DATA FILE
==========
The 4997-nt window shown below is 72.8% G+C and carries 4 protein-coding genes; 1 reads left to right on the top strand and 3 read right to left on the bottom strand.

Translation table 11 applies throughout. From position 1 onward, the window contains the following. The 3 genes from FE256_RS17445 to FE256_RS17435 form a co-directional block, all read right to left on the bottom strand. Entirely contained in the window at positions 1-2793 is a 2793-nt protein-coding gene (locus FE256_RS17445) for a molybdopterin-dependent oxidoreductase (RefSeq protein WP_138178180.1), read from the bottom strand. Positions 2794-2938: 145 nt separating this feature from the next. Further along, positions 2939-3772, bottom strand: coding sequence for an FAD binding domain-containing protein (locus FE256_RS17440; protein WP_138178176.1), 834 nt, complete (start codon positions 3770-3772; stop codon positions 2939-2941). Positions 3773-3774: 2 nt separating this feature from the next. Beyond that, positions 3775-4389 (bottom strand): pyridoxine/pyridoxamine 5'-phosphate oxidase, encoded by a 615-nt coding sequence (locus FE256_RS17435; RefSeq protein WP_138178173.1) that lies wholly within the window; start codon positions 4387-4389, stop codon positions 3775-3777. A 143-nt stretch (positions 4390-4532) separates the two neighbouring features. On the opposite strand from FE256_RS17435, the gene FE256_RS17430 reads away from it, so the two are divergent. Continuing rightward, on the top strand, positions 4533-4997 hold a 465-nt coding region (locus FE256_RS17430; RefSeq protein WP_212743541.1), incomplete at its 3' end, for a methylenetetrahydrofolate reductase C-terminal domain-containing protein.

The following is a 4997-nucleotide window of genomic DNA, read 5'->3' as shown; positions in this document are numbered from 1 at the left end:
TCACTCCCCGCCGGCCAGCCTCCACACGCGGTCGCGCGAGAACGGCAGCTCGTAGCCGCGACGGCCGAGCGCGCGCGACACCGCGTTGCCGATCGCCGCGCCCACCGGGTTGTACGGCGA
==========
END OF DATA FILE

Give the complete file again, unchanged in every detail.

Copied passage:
The 4997-nt window shown below is 72.8% G+C and carries 4 protein-coding genes; 1 reads left to right on the top strand and 3 read right to left on the bottom strand.

Translation table 11 applies throughout. From position 1 onward, the window contains the following. The 3 genes from FE256_RS17445 to FE256_RS17435 form a co-directional block, all read right to left on the bottom strand. Entirely contained in the window at positions 1-2793 is a 2793-nt protein-coding gene (locus FE256_RS17445) for a molybdopterin-dependent oxidoreductase (RefSeq protein WP_138178180.1), read from the bottom strand. Positions 2794-2938: 145 nt separating this feature from the next. Further along, positions 2939-3772, bottom strand: coding sequence for an FAD binding domain-containing protein (locus FE256_RS17440; protein WP_138178176.1), 834 nt, complete (start codon positions 3770-3772; stop codon positions 2939-2941). Positions 3773-3774: 2 nt separating this feature from the next. Beyond that, positions 3775-4389 (bottom strand): pyridoxine/pyridoxamine 5'-phosphate oxidase, encoded by a 615-nt coding sequence (locus FE256_RS17435; RefSeq protein WP_138178173.1) that lies wholly within the window; start codon positions 4387-4389, stop codon positions 3775-3777. A 143-nt stretch (positions 4390-4532) separates the two neighbouring features. On the opposite strand from FE256_RS17435, the gene FE256_RS17430 reads away from it, so the two are divergent. Continuing rightward, on the top strand, positions 4533-4997 hold a 465-nt coding region (locus FE256_RS17430; RefSeq protein WP_212743541.1), incomplete at its 3' end, for a methylenetetrahydrofolate reductase C-terminal domain-containing protein.

The following is a 4997-nucleotide window of genomic DNA, read 5'->3' as shown; positions in this document are numbered from 1 at the left end:
TCACTCCCCGCCGGCCAGCCTCCACACGCGGTCGCGCGAGAACGGCAGCTCGTAGCCGCGACGGCCGAGCGCGCGCGACACCGCGTTGCCGATCGCCGCGCCCACCGGGTTGTACGGCGA